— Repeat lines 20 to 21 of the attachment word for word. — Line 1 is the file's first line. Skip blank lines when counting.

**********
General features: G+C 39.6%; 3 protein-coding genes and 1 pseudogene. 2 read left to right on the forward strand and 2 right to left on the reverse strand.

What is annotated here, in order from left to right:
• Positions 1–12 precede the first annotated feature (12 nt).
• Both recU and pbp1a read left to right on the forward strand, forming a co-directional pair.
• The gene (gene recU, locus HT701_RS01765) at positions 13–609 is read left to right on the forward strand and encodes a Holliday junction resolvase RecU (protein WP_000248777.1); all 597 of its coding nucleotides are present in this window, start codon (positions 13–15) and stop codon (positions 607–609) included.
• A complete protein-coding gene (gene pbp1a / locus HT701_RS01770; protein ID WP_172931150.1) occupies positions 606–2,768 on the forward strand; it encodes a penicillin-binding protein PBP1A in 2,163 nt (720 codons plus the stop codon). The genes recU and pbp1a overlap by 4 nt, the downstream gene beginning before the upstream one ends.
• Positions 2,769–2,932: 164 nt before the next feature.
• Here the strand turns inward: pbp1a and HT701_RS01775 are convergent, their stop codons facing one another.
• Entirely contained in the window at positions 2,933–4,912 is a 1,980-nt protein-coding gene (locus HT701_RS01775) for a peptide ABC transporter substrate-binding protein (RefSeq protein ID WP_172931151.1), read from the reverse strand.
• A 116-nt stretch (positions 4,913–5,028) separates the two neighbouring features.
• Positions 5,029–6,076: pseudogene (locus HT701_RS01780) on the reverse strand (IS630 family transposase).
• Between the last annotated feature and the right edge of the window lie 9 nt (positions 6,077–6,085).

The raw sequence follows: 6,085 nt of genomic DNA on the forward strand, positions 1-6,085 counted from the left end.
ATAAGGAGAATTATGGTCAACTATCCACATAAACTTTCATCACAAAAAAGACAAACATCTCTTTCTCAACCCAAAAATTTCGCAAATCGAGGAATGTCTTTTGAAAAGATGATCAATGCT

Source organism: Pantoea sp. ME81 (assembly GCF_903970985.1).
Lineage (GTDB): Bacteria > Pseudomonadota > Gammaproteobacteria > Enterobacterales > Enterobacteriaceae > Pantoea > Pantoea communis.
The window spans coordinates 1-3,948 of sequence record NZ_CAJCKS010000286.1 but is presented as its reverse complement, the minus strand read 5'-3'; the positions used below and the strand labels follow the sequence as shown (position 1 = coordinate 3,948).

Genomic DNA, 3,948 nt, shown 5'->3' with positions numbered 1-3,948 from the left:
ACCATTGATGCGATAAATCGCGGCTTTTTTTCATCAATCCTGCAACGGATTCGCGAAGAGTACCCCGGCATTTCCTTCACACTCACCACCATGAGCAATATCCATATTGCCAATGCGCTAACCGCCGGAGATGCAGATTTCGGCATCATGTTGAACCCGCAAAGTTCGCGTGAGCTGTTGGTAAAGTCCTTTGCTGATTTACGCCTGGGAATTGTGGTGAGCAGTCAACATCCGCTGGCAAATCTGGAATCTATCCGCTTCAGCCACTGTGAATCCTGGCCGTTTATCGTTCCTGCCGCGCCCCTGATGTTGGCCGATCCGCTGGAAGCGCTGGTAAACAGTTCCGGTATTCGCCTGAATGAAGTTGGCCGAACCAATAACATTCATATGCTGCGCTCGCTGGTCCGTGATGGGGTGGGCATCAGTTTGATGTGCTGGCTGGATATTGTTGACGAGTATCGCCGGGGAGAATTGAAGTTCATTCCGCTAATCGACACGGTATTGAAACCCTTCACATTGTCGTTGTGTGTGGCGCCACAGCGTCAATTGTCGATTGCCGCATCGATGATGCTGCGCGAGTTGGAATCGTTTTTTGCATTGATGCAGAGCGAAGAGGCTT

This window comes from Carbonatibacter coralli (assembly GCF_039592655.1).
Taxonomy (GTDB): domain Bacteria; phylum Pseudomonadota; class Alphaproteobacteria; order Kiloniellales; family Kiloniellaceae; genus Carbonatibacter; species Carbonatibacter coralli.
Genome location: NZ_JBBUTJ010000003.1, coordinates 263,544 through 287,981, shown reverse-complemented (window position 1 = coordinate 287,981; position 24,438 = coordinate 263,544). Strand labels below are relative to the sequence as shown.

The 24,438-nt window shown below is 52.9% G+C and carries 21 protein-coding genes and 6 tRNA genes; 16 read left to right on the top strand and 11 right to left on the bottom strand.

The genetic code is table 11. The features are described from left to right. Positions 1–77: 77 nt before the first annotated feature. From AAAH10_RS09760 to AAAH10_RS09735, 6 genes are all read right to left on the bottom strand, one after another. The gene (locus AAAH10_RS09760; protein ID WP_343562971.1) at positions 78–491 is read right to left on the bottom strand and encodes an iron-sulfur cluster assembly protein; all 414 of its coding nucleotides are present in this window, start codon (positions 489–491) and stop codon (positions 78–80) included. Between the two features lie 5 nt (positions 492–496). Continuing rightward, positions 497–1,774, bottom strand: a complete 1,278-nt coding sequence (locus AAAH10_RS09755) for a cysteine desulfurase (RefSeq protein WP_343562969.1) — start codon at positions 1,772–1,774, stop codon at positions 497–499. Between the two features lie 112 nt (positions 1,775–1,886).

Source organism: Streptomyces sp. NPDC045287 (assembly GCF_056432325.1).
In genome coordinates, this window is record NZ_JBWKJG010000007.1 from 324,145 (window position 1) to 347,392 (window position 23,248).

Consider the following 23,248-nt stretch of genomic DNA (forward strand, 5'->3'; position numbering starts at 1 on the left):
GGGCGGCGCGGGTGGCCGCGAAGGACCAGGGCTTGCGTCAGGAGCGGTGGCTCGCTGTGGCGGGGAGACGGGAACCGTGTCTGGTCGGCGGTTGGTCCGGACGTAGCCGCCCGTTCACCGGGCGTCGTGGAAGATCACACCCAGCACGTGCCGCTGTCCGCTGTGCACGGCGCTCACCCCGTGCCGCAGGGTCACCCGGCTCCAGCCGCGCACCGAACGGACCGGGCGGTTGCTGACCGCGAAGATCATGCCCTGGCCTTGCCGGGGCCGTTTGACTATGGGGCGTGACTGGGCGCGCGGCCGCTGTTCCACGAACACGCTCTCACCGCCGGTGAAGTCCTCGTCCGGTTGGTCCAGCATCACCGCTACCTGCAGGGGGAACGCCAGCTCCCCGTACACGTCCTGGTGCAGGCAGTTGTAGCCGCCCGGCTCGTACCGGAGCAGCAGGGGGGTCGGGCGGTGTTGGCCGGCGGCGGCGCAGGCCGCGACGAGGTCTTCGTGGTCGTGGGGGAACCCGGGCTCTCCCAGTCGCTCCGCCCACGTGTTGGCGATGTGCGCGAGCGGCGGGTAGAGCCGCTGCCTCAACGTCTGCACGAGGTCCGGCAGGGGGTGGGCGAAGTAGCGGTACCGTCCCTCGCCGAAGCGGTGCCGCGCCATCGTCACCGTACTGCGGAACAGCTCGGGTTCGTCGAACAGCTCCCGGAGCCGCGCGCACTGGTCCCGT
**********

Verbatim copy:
This window comes from Carbonatibacter coralli (assembly GCF_039592655.1).
Taxonomy (GTDB): domain Bacteria; phylum Pseudomonadota; class Alphaproteobacteria; order Kiloniellales; family Kiloniellaceae; genus Carbonatibacter; species Carbonatibacter coralli.